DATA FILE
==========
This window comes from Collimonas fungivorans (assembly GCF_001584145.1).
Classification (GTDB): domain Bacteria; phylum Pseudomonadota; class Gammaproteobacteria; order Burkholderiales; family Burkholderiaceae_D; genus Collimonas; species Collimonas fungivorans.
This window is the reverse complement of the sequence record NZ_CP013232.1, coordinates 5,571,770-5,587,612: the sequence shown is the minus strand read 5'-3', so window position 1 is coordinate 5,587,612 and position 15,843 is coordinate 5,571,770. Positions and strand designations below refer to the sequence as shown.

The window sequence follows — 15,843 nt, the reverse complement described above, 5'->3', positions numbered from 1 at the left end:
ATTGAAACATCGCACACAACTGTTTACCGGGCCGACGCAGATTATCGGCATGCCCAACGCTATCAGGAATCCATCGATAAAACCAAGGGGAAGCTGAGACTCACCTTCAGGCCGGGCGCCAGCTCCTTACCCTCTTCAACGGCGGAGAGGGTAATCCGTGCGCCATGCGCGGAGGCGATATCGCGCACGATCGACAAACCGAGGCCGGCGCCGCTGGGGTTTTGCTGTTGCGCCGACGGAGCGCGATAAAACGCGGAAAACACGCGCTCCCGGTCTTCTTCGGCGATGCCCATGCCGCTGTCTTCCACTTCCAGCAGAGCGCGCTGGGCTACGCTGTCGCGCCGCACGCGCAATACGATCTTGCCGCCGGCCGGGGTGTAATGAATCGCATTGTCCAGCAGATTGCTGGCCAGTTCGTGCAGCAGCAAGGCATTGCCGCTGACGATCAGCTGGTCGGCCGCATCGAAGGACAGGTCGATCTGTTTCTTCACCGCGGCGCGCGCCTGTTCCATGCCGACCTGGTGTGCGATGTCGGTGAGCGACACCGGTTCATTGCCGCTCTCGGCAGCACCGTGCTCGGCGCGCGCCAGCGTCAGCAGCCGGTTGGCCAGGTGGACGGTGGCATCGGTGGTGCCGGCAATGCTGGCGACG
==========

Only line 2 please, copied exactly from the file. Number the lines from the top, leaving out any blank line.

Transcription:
Classification (GTDB): domain Bacteria; phylum Pseudomonadota; class Gammaproteobacteria; order Burkholderiales; family Burkholderiaceae_D; genus Collimonas; species Collimonas fungivorans.